Trump’s decision to skip the event at the last minute has left some attendees and media disappointed, as reported by other CPAC attendees:
Most people I’ve talked to are disappointed that Trump is not coming. They were all media. Face it, he ruined a bunch of good stories.
— Eye on Politics (@EyeOnPolitics) March 4, 2016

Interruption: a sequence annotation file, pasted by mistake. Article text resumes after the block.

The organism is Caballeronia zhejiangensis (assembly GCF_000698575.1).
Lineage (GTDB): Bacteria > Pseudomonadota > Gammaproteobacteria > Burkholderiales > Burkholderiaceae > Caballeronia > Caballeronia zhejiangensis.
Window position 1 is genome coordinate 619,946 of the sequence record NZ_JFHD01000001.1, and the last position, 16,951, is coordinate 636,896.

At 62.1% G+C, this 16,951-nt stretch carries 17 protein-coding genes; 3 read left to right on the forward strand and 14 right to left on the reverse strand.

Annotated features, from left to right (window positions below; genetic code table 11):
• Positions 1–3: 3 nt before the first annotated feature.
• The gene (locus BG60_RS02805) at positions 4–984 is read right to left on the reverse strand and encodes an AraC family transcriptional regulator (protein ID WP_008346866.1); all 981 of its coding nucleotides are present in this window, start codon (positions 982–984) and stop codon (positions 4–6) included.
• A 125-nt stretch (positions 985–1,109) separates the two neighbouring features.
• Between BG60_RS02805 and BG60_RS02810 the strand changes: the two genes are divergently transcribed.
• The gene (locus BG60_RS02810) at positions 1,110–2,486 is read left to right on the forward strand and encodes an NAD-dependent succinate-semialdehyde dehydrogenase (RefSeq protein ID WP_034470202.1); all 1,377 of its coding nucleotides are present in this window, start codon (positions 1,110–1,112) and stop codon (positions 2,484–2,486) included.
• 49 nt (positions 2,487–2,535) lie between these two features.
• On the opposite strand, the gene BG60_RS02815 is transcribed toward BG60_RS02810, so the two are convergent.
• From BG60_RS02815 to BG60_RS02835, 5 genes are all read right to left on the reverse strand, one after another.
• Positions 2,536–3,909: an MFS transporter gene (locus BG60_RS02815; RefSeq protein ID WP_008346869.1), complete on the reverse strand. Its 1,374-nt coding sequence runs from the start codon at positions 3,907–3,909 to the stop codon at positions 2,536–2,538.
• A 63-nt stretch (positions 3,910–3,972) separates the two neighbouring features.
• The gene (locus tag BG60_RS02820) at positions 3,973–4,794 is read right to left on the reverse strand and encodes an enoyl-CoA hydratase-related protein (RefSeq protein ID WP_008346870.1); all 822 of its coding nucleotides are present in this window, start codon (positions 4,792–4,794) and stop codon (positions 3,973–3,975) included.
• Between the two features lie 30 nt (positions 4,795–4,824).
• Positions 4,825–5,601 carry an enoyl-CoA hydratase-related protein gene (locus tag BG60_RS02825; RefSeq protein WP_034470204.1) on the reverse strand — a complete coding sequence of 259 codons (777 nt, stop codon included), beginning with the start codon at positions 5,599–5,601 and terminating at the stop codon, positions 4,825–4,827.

In the end, I doubt Trump’s decision to back out of this speech is going to have any impact on the race at all. Indeed, at this point in the race it strikes me that it is generally more beneficial for candidates to be on the road speaking to voters rather than at a conference in suburban Maryland speaking to a crowd of conservative activists. In Trump’s case, he will be holding a rally today in Kansas, which is one of four states holding contests today, the others being caucuses in Maine and Kentucky and a primary in Louisiana (Kansas is also a caucus). After the stop in Kansas, Trump will be holding a rally in Florida, which, of course, is among several top prizes at stake on March 15th. In the end, those events are likely to prove to be much more beneficial than a 30 minute or so CPAC speech.